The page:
Reading it is like watching a SNL skit come to life. The poem is fabulous, let's start there. If you like poetry at all, you'll be enchanted by it. If you don't, don't worry it's short. Then the commentary starts out kind of blah blah blah.... until you realize the neighbor who wrote it was psychotic, a narcissist, and stalking the author! His over-the-top comments are so bad, they're hysterical. The ending commentary goes into details about the commentator's life and escape from a fictional government uprising, and develops the whole thing into a work of fiction that twine the two men's lives together.
10/10. Highly recommended. It's so different than anything else out there, and I enjoyed every minute.
[If you've read the book on paper, you know this is true: The poem is no more as accessible with the footnotes as without, and much easier and more pleasurable to follow with no wildly irrelevant interruptions for them. And strangely enough, the commentary is no different -- once you've begun it, you have enough work ahead of you teasing out its story without constantly flipping back to the _almost_ irrelevant poem, and in fact, despite my suggestion of reviewing it in chunks, you might not reread the poem at all during the commentary. I'm sure many admirers of the book do not.]
Now, _within_ the commentary, Kinbote presents additional notes that would take you out of this order of reading (under the note for Line 1-4, for instance, he says at one point "(see Foreword)" and at another ("See also lines 181-182.") _These_ notes are hypertexted for your convenience, so that you can click on them, jump to their referents, and return to place with the Back key. Those are the only kind of notes it's useful to have in hypertext, and although I think a few -- a very few -- have been missed, in all other cases, what you should want in hypertext _is_ in hypertext.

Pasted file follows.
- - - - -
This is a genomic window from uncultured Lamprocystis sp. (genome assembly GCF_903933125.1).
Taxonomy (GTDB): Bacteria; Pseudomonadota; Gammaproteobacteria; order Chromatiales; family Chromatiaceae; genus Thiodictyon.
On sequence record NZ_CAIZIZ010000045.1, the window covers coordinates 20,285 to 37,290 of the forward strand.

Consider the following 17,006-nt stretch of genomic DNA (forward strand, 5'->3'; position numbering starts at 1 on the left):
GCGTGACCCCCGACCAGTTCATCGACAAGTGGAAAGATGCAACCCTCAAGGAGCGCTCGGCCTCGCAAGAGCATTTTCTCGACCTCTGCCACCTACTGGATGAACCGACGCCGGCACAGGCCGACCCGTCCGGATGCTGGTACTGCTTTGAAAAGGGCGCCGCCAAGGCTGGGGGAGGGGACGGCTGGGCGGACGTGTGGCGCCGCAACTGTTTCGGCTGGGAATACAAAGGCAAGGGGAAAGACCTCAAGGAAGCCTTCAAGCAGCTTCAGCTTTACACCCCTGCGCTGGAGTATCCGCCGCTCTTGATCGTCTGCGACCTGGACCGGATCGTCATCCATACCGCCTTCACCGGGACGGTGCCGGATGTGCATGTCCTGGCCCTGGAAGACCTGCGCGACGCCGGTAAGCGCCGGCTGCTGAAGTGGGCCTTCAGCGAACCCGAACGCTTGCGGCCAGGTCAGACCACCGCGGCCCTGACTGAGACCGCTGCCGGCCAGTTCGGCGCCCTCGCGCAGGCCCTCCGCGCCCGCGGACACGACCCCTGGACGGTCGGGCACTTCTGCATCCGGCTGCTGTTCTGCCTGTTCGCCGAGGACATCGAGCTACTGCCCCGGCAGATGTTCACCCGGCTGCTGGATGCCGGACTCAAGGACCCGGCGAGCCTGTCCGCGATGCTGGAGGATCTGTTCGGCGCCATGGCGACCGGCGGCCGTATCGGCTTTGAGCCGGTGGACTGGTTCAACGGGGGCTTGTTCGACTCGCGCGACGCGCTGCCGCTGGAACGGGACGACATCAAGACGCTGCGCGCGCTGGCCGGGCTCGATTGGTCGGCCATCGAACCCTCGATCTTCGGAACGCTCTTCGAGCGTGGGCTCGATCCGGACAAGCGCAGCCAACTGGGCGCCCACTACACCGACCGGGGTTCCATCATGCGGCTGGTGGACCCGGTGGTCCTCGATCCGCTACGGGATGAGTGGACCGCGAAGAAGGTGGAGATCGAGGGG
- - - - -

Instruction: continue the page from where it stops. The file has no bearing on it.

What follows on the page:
Remember, this is not like a normal annotation-by-editor, where you might want to see hyperscripts all through the poem and be able to click on one to read the handy little note associated with it (like the meaning of a French phrase or something) and then click right back to the poem and keep going. None of _these_ notes are actually handy or useful for understanding the poem and you would never want your first reading of the poem to be interrupted by any of them. The whole commentary is a madman's interpretation of the poem which has to be appreciated in a second reading. For that purpose, the little excerpts from particular lines that start off each of these crazy comments are all that you need, you won't need or want to go back and re-re-read additional lines of the poem at that point, Kinbote has already told you what he is referring to.
Now, I'm not going to argue that getting around the Kindle edition is as easy as reading a cheap paperback you can dog-ear the pages of, but it's not _hard_ to bookmark and read (easier on some models of Kindle than others, I imagine) and -- more to the point -- it is not true that the editors have made it harder by mis-formatting it. I am glad to have one of my favorite novels on the Kindle, and if you love the book and love your Kindle, don't be afraid to try it.